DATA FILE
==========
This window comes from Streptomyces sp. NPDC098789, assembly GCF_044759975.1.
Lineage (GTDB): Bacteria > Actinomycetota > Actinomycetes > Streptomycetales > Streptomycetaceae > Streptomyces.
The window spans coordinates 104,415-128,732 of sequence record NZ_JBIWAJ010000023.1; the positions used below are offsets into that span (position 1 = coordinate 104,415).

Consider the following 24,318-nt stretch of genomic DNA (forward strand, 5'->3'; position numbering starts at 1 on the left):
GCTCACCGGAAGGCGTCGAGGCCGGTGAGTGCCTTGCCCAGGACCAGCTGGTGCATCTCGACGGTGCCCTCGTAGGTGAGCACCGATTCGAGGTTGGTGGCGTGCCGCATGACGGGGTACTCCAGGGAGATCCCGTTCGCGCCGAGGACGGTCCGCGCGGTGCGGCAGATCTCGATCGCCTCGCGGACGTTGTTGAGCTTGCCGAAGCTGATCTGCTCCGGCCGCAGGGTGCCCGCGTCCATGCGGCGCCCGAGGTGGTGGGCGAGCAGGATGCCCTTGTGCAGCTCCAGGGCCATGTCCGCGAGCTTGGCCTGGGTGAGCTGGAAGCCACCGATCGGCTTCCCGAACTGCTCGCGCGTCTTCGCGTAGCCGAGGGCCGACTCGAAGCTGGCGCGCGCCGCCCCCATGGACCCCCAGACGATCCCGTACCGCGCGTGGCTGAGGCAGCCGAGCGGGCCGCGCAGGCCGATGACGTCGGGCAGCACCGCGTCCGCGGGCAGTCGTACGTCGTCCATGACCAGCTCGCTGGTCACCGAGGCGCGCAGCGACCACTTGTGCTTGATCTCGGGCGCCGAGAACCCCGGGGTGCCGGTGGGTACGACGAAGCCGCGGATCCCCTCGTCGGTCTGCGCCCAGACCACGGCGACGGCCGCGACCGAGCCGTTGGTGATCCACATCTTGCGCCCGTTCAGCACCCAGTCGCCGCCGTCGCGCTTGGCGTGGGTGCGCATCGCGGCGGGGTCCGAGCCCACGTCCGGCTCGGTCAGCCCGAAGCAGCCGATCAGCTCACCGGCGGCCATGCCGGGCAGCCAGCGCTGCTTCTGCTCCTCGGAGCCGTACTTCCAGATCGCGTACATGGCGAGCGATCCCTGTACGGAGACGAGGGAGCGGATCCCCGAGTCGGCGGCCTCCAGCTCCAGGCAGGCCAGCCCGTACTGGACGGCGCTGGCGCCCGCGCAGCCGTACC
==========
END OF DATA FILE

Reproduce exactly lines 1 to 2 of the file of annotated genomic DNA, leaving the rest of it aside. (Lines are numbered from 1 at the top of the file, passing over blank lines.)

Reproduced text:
This window comes from Streptomyces sp. NPDC098789, assembly GCF_044759975.1.
Lineage (GTDB): Bacteria > Actinomycetota > Actinomycetes > Streptomycetales > Streptomycetaceae > Streptomyces.